Our staff's selection of good reads


| November/December 1999

The Best American Poetry 1999, with guest editor Robert Bly and series editor David Lehman (Scribner, $32). Searching the little magazines for poetic 'heat' and finding a scene on fire, Bly has assembled the best proof yet that modern poetry is hot as hell.
--Jeremiah Creedon

Holy Clues: The Gospel According to Sherlock Holmes by Stephen Kendrick (Pantheon, $21). A fascinating look at the common ground shared by detective fiction and the spiritual quest, in which Sir Arthur Conan Doyle's legendary sleuth proves fully worthy of his enduring worldwide appeal.
--Andrea Martin

The Friendly Jane Austen by Natalie Tyler (Viking, $24.95). A fine companion for all your videos and glossy new editions of Emma and Persuasion, this book presents a respectful and humorous look at the life and work of the Mighty Miss Jane. A great read for both lifelong and recently converted Janeites.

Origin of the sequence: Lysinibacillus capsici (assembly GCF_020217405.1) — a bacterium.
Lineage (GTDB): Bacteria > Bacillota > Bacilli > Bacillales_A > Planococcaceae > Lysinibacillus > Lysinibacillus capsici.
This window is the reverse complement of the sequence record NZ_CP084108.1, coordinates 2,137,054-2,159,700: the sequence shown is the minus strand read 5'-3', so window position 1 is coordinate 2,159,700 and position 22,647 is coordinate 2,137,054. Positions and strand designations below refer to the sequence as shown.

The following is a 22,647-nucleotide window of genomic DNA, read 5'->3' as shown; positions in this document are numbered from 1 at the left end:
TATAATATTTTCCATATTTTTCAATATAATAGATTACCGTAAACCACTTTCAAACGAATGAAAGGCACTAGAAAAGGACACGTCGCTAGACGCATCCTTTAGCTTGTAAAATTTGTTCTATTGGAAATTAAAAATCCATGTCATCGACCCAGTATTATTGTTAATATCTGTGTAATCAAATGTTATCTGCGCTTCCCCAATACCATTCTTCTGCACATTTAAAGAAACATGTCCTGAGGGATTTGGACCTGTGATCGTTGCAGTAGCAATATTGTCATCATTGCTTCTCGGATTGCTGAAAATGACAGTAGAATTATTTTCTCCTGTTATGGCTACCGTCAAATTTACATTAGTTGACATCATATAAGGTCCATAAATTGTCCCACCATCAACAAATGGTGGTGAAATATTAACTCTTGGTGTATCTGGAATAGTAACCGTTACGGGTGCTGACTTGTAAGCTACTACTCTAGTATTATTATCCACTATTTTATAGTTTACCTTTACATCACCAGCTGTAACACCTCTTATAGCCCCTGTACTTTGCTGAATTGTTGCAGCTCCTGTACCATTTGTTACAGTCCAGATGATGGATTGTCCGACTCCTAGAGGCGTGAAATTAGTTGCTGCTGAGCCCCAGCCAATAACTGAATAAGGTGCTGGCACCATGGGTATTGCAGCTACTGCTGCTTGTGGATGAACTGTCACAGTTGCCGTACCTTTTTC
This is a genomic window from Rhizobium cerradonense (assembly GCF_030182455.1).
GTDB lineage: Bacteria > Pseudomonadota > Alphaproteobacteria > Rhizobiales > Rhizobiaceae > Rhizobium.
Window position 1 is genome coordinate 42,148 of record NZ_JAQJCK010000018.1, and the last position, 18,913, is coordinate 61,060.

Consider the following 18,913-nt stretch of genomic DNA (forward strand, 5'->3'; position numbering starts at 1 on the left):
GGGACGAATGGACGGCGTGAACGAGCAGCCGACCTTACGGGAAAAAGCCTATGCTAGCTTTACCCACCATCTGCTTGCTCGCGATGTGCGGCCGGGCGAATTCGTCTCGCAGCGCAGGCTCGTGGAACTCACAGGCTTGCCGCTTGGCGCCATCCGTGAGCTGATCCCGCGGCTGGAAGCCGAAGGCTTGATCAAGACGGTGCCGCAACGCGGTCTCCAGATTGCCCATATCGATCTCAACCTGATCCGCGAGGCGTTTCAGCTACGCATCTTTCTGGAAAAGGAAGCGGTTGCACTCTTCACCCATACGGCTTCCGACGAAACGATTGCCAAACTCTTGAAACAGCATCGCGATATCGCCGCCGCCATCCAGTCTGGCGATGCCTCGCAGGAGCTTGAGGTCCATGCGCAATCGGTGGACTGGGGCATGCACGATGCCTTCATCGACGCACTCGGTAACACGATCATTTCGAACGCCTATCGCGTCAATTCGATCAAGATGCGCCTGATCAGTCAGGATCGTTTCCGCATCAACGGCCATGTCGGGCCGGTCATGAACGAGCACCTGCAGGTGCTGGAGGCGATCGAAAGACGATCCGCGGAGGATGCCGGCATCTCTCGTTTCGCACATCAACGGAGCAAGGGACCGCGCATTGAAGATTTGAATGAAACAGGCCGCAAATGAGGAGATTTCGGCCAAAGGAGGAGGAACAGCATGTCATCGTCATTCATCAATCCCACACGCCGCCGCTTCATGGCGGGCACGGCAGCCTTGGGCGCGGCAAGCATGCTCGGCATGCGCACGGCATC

--Andy Steiner

Believing Cassandra: An Optimist Looks at a Pessimist's World by Alan AtKisson (Chelsea Green, $16.95). In this lighthearted but well-documented analysis of our global environmental crisis, the former editor of In Context magazine explains why no one pays any attention to the ecological horror story we're collectively writing--even as he convincingly argues that the final chapter might still be revised.
--Craig Cox

Building a Bridge to the 18th Century: How the Past Can Improve Our Future by Neil Postman (Knopf, $24). A refreshing antidote to the current mania for starry-eyed futurism, Postman's book reminds us that Goethe and Voltaire, among others, might be better guides into the 21st century than Bill Gates or Alvin Toffler.
--Jay Walljasper



Long Life, Honey in the Heart by Martin Prechtel (Tarcher/Putnam, $25.95). Set against the backdrop of civil war in Guatemala, this riveting memoir looks deep into a Westerner's quest for spiritual meaning--and the Mayan lifeways of the simple village where he ultimately finds it.
--Mark Odegard